For All Saints

Youtube of the service available here:

(Sermon starts at about 9:45)

Those of us of a certain age and musical taste might remember the beloved folk singers Woody Guthrie and Pete Seeger. Guthrie was the author of “This land is your land”, still sung regularly by school children, and in my humble opinion, a good candidate for replacing our national anthem, but that’s neither here nor there.

Pete Seeger was younger, and was probably the most popular folk singer of his day.  Both men used to sing an old labor song called “The Preacher and the Slave.” The song characterizes a certain type of Evangelical, politically conservative Christianity as only offering only “Pie in the Sky” solutions and criticized them for not being interested in people’s material conditions right now.

Now, I can’t speak necessarily to what folks in those churches believed back then, but I can speak to what I believe, and what we tend to believe right now in our church.

I do have to hedge a bit here, as in a UCC church, if there are 50 people there are often 60 opinions, but there are some things that we can say with a pretty high probability.

One of them is that we are not a “pie in the sky” church. That is not our tradition and history, it is not our present, and I suspect that it will not be our future.

From our then controversial decision to have a black preacher come and speak at the church in the 1950s, which resulted in the burning of a cross on our lawn by the KKK, to becoming an adopter and proponent of the Open and Affirming movement, which recognizes and positively affirms the humanity, dignity, and leadership in the church of all peoples, especially LGBTQ folks, and to our current relationships and work in areas of racial justice, this church has and will continue to be concerned with the here and now.

We do this not because we are wide eyed liberals and progressives, but because we believe we are following the model that Jesus set forth.

This concern permeates Jesus’ ministry, from his first sermon, recorded in the fourth chapter of Luke, where he opened the scroll of Isaiah and read:

“The Spirit of the Lord is upon me, because he has anointed me to bring good news to the poor. He has sent me to proclaim release to the captives and recovery of sight to the blind, to let the oppressed go free, to proclaim the year of the Lord’s favor.”

This is also present in our Gospel reading for today, the beatitudes.

I hope from being able to read them together we got a sense of their immediacy, urgency.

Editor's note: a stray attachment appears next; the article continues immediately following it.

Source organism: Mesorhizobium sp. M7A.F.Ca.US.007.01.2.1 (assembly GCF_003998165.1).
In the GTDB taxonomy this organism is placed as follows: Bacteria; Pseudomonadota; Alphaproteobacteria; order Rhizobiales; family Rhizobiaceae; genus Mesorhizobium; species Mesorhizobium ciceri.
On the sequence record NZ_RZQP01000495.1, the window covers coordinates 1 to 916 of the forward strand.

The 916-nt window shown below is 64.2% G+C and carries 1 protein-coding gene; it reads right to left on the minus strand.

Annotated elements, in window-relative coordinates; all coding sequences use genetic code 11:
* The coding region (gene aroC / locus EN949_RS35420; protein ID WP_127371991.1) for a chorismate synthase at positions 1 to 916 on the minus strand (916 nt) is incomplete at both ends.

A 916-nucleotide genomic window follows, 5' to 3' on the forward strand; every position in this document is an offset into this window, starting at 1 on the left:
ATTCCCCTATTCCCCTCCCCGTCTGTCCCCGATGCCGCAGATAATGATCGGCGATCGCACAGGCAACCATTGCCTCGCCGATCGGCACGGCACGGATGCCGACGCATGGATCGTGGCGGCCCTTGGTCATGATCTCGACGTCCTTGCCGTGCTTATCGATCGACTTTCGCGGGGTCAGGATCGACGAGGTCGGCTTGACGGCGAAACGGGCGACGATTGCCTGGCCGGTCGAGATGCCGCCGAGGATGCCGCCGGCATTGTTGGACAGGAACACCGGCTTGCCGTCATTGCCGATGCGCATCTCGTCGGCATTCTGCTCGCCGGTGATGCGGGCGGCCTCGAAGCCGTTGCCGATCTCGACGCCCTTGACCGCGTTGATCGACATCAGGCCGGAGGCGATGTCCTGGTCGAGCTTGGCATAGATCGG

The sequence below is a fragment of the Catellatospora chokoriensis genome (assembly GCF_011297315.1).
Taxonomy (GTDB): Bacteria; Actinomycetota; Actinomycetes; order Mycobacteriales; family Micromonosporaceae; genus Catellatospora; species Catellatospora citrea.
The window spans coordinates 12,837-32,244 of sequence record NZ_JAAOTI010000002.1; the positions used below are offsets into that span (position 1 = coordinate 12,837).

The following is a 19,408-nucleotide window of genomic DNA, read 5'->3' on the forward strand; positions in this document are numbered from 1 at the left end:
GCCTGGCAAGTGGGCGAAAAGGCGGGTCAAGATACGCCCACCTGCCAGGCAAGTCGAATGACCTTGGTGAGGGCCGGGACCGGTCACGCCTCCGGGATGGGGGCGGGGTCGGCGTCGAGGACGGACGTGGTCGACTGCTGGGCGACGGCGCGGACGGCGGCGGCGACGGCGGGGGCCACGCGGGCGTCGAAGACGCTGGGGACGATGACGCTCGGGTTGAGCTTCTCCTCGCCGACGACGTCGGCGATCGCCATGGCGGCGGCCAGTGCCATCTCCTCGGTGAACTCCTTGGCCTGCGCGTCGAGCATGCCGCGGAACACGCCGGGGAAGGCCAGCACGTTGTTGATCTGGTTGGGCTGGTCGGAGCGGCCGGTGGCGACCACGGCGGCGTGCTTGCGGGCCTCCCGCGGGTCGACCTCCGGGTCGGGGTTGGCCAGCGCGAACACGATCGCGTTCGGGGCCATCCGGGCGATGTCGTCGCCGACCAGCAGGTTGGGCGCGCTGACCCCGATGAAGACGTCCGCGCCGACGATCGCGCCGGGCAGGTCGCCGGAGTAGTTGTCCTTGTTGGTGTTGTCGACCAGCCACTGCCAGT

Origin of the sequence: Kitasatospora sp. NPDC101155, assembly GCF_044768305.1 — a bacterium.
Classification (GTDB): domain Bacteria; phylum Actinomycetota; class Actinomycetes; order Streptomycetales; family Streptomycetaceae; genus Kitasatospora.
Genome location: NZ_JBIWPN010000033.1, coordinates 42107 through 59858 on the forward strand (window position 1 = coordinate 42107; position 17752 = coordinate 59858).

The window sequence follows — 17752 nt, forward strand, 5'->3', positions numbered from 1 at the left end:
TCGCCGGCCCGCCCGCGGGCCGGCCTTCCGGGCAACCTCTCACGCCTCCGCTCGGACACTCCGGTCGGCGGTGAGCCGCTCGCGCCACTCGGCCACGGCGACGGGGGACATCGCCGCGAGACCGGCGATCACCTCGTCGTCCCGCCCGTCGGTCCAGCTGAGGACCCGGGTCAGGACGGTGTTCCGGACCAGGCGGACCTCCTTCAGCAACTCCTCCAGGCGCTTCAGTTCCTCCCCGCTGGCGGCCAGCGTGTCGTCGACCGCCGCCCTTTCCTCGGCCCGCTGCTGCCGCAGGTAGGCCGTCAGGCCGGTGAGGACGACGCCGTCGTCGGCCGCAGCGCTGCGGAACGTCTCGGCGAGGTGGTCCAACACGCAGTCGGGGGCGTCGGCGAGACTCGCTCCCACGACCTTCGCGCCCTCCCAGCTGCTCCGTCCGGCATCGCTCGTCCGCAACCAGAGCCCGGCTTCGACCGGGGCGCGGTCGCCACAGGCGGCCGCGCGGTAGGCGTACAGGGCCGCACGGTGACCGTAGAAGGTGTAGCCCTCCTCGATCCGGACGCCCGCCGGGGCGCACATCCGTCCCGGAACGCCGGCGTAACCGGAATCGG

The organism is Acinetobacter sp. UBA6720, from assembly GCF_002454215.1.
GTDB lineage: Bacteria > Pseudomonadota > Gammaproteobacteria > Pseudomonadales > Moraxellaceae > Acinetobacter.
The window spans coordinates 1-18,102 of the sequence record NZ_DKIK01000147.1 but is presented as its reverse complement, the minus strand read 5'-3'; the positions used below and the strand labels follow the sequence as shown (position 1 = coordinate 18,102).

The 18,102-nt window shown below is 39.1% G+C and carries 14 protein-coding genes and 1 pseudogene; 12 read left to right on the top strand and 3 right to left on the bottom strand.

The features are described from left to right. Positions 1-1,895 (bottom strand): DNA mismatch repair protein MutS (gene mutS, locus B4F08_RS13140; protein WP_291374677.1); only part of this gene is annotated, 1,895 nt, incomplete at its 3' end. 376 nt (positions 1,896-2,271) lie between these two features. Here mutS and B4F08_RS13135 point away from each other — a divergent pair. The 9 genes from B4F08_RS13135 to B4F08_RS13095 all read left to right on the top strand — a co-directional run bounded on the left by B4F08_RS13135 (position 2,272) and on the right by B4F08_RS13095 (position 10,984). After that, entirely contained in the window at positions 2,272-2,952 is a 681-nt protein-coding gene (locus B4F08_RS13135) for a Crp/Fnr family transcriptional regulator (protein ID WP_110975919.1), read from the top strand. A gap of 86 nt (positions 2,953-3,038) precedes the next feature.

It’s not “Blessed should be”

Or “they would be blessed if…”

There is no conditional, no weasel words in the beatitudes.

Blessed are the meek, for they will inherit the earth.

These are not just promises, these are statements of fact.

Blessed are those who mourn, for they will be comforted.

That’s strong language. Stronger than I used just a few moments ago to describe the church.

But Jesus is allowed to do that. Jesus has the authority to do that.

Me, well, I’m still trying to learn what the best grocery store to go to in the area is.

But we know all too truly that it’s one thing for someone to claim authority, it’s another entirely for authority to follow through.

Because right now, it seems like those with power have inherited the earth.

That we who mourn are not comforted, and instead we weep.

This is all true and, we must remember that God’s time is not our time.

For God, the past is present is the future.

Thus, when Jesus Christ speaks of the present, he also tells us of the future, when the Kingdom of Heaven is fully realized. This teaches us that as Christians the concern for present material conditions must be held right alongside hope for the future.

Yet even this is not the whole of it. For we are especially reminded on this All Saint’s Day, that these same promises were made to and are being fulfilled to those who came before us. God continues to fulfill those promises now.

Part of how God fulfills our promises of always being with us is surrounding us with love. Not just of God’s love, but the love of those who have gone before.

One way God does this is that we are taught that when we have communion, we do not do so alone. We dine at the heavenly banquet alongside the angels and archangels, and those who have gone before us. These include our parents and grandparents, spouses and loved ones, friends we lost, and ancestors in blood and faith, those who we collectively call the great cloud of witnesses. They are among us and worship alongside us just as much as the people physically present in the building or those joining us via the internet.

So let us prepare our hearts, to remember them and their faithfulness. Then let us remember the truth of the world as Christ taught it.

Blessed are the poor in spirit.

Blessed are those who mourn

Blessed are the meek

Blessed are those who hunger and thirst for righteousness

Blessed are the merciful

Blessed are the pure in heart

Blessed are the peacemakers

Amen, and Amen.